Joel Brooks Jersey City

Recently, we sat down to chat with community activist and union representative Joel Brooks, covering everything from rent control to socialism.

JCT: Hi, Joel. Thanks for taking the time to chat with us. To start, could you tell me about your background professionally, educationally, and in terms of your work in the community?

JB: So, I moved here five years ago. I worked for HPAE [The Health Professionals and Allied Employees], the largest healthcare workers union in New Jersey. We have a big presence in Hudson County, and that’s where I’ve worked since 2014. But I was living in New York at the time. I moved here five years ago.

I was born in Honduras, Central America. I was adopted by a Jewish family. I grew up in Connecticut. I went to college in New York and am the first college graduate in my family. My dad is a postal clerk. My mom worked in retail, and after I graduated college I worked in the labor movement, first as an organizer and then later at HPAE as a union representative.

JCT: In terms of your involvement in local politics or community service, what have you been doing?

JB: I moved here five years ago, and I vote in every election. You can check my voting history there. I got engaged in local politics around the Hudson County government’s contract with ICE. This was obviously during the Trump Administration. The existence of ICE predated Trump, but the brutality of it was worse under Trump. And I just could not stomach that our county was detaining migrants for money from ICE, especially given what it did and what it is doing to the state. So, I just was one of these people that saw something online that said, “Come speak out.” And I went to the Freeholders’ meeting on Newark Avenue. I think the first one I went to was the one where they would not allow press in because it was in the courthouse. So it was a kind of very charged atmosphere. And that’s where I met some DSA folks.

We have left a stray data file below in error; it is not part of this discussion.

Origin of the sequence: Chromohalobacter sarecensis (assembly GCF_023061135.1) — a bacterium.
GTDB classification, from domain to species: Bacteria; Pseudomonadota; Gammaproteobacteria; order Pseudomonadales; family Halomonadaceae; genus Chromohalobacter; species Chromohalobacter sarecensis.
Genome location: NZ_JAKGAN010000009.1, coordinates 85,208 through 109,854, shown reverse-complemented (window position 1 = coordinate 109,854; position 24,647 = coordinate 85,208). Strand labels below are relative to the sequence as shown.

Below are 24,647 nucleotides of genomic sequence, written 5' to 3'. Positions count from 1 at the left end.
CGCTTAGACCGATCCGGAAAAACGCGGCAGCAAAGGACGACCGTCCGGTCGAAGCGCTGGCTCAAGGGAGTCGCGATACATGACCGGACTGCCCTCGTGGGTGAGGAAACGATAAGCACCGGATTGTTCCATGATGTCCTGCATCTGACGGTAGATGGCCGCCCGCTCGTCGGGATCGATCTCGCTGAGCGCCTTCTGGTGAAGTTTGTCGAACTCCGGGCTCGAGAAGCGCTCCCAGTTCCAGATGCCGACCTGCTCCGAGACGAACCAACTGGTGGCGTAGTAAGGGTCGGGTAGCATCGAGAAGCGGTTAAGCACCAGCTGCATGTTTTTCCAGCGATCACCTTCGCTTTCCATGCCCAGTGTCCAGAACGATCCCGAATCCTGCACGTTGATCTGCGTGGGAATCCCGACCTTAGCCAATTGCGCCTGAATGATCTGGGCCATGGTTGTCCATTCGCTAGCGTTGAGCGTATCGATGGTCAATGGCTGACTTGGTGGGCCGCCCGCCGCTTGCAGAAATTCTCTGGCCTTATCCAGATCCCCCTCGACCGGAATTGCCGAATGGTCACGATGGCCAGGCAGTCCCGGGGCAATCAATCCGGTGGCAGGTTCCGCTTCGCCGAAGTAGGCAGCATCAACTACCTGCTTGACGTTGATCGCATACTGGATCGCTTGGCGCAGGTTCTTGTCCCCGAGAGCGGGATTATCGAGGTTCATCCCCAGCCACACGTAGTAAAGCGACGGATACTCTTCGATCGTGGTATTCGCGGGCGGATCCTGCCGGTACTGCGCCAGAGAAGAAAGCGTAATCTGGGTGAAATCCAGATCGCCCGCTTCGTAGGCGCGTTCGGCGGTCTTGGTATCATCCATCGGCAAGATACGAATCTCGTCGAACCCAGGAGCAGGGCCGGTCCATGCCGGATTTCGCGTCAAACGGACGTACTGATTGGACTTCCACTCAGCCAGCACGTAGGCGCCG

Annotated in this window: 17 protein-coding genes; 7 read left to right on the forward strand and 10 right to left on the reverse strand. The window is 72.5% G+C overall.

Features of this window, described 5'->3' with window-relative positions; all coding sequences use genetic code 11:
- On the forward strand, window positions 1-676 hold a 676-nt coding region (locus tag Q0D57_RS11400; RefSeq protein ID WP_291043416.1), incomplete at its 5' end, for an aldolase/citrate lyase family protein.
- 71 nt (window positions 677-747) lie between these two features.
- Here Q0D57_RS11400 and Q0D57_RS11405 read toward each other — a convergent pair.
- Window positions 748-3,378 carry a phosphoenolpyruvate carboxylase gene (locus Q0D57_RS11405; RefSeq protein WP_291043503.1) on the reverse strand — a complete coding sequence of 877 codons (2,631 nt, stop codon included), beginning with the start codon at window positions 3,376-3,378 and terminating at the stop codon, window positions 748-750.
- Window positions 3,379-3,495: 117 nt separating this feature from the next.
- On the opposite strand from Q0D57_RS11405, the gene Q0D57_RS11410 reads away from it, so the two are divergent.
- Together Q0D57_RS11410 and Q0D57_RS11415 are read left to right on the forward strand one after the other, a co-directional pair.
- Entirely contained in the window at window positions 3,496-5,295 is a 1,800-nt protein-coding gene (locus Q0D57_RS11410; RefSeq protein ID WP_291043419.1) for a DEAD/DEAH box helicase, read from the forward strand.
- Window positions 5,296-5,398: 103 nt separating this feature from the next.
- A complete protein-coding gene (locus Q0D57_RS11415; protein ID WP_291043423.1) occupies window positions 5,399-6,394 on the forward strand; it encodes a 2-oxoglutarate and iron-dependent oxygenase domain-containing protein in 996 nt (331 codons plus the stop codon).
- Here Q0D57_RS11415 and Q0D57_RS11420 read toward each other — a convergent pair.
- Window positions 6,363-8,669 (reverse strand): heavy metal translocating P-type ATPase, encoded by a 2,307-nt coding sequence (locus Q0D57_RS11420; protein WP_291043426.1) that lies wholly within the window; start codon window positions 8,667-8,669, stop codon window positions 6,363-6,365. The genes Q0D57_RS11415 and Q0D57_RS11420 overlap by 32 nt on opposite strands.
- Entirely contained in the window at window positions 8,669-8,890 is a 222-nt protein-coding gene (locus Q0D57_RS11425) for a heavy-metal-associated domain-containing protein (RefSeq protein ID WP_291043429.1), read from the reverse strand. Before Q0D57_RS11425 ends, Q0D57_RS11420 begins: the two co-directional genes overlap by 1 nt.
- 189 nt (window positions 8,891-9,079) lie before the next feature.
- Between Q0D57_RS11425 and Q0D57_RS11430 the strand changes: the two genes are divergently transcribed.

JCT: That’s the Democratic Socialists of America?

JB: Yeah. I had been a DSA member for a couple of years prior. I joined DSA at the invitation of a friend in the labor movement, and then I got to work on the Bernie 2016 presidential campaign in Pennsylvania for a month. And so it was kind of a natural connection of there’s something going on in Jersey City, in Hudson County. I know DSA, and so I started working with DSA and organizing with the DSA.

JCT: Was that in Jersey City?

JB: So, that was 2018. The [ICE] contract was renewed and that kind of pulled the wool pulled over my eyes in terms of you know, we have a 100% government represented by members of the Democratic party, but we do have some right of center policies, longstanding, that are hurting people in our community. I decided to run for Democratic county committee in 2019. I got my sample ballot in the mail four days before the election. I had heard about the Hudson County Progressive Alliance, and I think I had some emails back and forth with them, and I was just upset that everyone was running unopposed. So, I decided to run for county committee, and I pulled the list from the county clerk of registered voters.